This Saturday, May 4, as many as 20 thousand Berkshire Hathaway shareholders will wait expectantly for CEO Warren Buffett and Vice-Chair Charlie Munger to appear on the stage at Omaha’s CenturyLink auditorium. The two will kick off the 2013 six hour shareholder Q&A marathon.
This annual meeting has a new face–Doug Kass, the founder and President of Seabreeze Partners. He was chosen by Buffett in early March to be the Berkshire Bearand argue why investors should not buy Berkshire stock. Kass got the nod from Buffett thanks to an article he published in theStreet.com in 2008 laying out 11 reasons to short Berkshire Hathaway stock. How do these reasons hold up in 2013?
Apple’s post-Steve Jobs valuation is a cautionary tale of what could happen to market value after the loss of a unique, charismatic leader. And Kass was spot on when he wrote there will never be another Warren Buffett. But will investors dump shares when he is no longer at the helm?
Perhaps this is why the media is now searching for CEO succession clues– such as Berkshire’s hiring of four AIG stars last week to join Berkshire’s reinsurance unit. This move could allow legendary BH Reinsurance manager Ajit Jain to assume other responsibilities. After all, Buffett has said that Ajit, who creates the bulk of Berkshire’s valuable float, is the only manager he speaks with daily. Jain has Buffett’s gifts for capital allocation and shrewd risk analysis. It would make a lot of sense to let investors get familiar with a Berkshire successor like Ajit (or whomever is chosen) to ensure a “seamless” transition.
Kass stated in his 2008 article that a sum of the parts analysis of relative EPS and Price/Book comparisons showed that Berkshire shares were overpriced. But later in the piece, he complained that Berkshire’s opaque disclosure is a reason to short the stock. It made me wonder: if Berkshire’s disclosure is so weak, then what assumptions did Kass make to conduct his sum of the parts analysis?
Kass ignored the importance of corporate culture. Remember: companies that did not survive the post-2008 economic collapse all provided plenty of numbers that proved to be inaccurate and inadequate. These companies fostered corporate cultures that damaged trust and destroyed value. What kinds of people led these companies? Hard to tell. Investors don’t get six hours to see them unscripted as they do at Berkshire. Perhaps this is why BRK is the preferred investment for those who like to sleep at night.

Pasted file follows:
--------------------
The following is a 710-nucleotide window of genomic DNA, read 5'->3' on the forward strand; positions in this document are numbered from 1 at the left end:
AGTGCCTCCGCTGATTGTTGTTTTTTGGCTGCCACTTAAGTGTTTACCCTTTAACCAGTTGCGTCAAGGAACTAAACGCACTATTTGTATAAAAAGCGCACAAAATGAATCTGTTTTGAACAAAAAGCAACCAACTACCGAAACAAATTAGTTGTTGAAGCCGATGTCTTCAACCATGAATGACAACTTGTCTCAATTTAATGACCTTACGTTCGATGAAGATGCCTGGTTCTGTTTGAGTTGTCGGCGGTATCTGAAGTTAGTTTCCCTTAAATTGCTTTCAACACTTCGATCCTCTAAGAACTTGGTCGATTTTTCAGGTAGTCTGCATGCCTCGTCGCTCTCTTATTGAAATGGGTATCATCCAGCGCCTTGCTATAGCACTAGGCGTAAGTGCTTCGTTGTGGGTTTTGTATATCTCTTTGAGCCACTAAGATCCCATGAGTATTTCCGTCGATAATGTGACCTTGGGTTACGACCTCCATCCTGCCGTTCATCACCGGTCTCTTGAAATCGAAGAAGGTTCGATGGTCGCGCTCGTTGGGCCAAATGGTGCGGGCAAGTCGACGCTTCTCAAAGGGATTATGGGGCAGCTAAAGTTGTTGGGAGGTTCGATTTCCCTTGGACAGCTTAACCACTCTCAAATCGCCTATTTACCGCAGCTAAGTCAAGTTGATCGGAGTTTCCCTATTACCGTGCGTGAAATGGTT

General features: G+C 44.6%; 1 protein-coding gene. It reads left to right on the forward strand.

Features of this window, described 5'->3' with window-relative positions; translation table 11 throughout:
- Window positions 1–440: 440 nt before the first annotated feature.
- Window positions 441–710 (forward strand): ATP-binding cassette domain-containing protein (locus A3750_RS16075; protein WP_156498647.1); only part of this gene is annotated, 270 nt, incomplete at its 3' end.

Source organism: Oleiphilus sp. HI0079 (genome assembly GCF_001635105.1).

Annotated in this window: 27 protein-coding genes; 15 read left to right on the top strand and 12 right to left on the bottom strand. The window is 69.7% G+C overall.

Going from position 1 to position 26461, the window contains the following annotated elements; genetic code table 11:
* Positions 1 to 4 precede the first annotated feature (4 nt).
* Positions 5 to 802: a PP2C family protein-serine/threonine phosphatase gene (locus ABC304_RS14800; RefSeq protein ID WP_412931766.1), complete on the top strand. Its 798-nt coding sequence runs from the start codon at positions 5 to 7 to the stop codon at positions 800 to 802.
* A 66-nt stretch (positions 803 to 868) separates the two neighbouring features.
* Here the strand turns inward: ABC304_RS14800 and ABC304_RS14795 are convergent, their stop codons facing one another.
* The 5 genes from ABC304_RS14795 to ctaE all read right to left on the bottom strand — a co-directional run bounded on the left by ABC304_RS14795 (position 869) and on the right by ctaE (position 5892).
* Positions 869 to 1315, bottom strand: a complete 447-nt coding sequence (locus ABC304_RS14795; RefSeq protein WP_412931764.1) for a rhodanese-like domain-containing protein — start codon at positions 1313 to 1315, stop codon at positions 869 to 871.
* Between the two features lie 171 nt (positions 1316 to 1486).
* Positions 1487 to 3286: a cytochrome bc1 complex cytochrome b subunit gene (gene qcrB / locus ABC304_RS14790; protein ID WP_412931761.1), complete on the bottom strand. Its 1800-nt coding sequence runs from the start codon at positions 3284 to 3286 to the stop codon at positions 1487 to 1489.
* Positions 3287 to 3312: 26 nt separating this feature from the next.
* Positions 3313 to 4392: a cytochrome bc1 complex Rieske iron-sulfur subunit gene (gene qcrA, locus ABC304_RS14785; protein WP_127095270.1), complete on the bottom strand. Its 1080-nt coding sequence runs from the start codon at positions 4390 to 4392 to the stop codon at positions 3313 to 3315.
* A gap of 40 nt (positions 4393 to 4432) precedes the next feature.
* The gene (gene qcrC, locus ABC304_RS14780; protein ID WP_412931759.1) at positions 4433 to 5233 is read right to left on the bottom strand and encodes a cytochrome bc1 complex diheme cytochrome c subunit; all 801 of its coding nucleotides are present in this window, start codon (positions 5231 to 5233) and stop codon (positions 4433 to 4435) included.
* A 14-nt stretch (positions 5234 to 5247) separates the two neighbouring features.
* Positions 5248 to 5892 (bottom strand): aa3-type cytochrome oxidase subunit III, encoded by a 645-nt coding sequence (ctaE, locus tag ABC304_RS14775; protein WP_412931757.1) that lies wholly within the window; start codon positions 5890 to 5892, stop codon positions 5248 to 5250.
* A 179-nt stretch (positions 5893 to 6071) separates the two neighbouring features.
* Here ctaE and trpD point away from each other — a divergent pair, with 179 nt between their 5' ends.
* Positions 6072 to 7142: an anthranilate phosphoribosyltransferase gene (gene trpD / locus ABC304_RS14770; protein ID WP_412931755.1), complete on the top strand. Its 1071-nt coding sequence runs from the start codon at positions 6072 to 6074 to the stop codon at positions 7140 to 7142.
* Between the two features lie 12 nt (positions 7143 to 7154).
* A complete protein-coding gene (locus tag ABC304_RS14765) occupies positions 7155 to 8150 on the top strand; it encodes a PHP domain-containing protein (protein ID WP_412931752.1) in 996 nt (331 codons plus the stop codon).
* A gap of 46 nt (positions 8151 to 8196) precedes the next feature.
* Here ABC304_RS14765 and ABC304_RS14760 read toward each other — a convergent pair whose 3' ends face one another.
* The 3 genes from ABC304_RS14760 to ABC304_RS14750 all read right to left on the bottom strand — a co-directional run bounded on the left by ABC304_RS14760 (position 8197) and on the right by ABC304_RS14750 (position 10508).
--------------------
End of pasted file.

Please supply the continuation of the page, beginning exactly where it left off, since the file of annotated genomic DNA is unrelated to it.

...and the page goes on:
Kass also expected in 2008 that significant investments like American Express, Wells Fargo and Coca-Cola in the Berkshire investment portfolio would no longer represent outstanding value. However, not only has each survived the economic collapse, they are thriving.
Kass went on to state that: 1) Berkshire’s market value has slowed; 2) the company faces headwinds from inconsistent economic growth and high inflation; and 3) BRK’s premium valuation in 2008 was simply a byproduct of the credit crisis.
Kass forgot that Buffett values Berkshire not by market value, but by book value growth (“a significantly understated proxy” of intrinsic business value) and compares this to the S&P 500 Index (including dividends).
Buffett has stated that Berkshire is a defensive investment, recently writing in his 2012 shareholder letter: “Our relative performance is almost certain to be better when the market is down or flat.” Buffett also wrote in his letter that while Berkshire has outperformed the Index in 39 out of the past 48 years, five of the losing years have occurred within the last 10.
Yes, growth has slowed at Berkshire. Buffett predicted years ago that as the company got bigger, he would need to acquire larger elephants to mitigate the headwinds from “the law of large numbers”. In his 2012 letter he wrote that “Berkshire’s intrinsic value will over time likely surpass the S&P returns by a small margin.”
Hmmm. Seems that some of Kass’s 2008 arguments are still being made, and by the Oracle himself. It looks like Buffett is ready for the debate and loaded for bear.